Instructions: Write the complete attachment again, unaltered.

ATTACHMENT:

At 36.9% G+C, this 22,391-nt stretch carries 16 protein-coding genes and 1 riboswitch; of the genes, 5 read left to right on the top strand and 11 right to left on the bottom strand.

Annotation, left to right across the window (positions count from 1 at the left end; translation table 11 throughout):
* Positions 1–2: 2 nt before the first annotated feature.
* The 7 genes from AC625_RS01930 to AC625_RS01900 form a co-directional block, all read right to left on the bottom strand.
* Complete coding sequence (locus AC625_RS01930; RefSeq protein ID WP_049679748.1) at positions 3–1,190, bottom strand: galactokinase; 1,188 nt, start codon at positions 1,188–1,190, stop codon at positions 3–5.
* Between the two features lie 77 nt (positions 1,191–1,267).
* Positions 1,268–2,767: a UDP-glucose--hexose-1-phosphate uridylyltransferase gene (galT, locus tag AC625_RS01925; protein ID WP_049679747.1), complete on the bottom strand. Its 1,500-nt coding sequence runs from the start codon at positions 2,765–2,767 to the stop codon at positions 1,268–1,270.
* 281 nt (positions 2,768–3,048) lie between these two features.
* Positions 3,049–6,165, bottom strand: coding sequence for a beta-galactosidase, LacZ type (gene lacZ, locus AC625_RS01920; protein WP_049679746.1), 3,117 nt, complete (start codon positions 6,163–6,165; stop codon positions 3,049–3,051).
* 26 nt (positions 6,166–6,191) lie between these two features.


At 36.9% G+C, this 22,391-nt stretch carries 16 protein-coding genes and 1 riboswitch; of the genes, 5 read left to right on the top strand and 11 right to left on the bottom strand.

Annotation, left to right across the window (positions count from 1 at the left end; translation table 11 throughout):
* Positions 1–2: 2 nt before the first annotated feature.
* The 7 genes from AC625_RS01930 to AC625_RS01900 form a co-directional block, all read right to left on the bottom strand.
* Complete coding sequence (locus AC625_RS01930; RefSeq protein ID WP_049679748.1) at positions 3–1,190, bottom strand: galactokinase; 1,188 nt, start codon at positions 1,188–1,190, stop codon at positions 3–5.
* Between the two features lie 77 nt (positions 1,191–1,267).
* Positions 1,268–2,767: a UDP-glucose--hexose-1-phosphate uridylyltransferase gene (galT, locus tag AC625_RS01925; protein ID WP_049679747.1), complete on the bottom strand. Its 1,500-nt coding sequence runs from the start codon at positions 2,765–2,767 to the stop codon at positions 1,268–1,270.
* 281 nt (positions 2,768–3,048) lie between these two features.
* Positions 3,049–6,165, bottom strand: coding sequence for a beta-galactosidase, LacZ type (gene lacZ, locus AC625_RS01920; protein WP_049679746.1), 3,117 nt, complete (start codon positions 6,163–6,165; stop codon positions 3,049–3,051).
* 26 nt (positions 6,166–6,191) lie between these two features.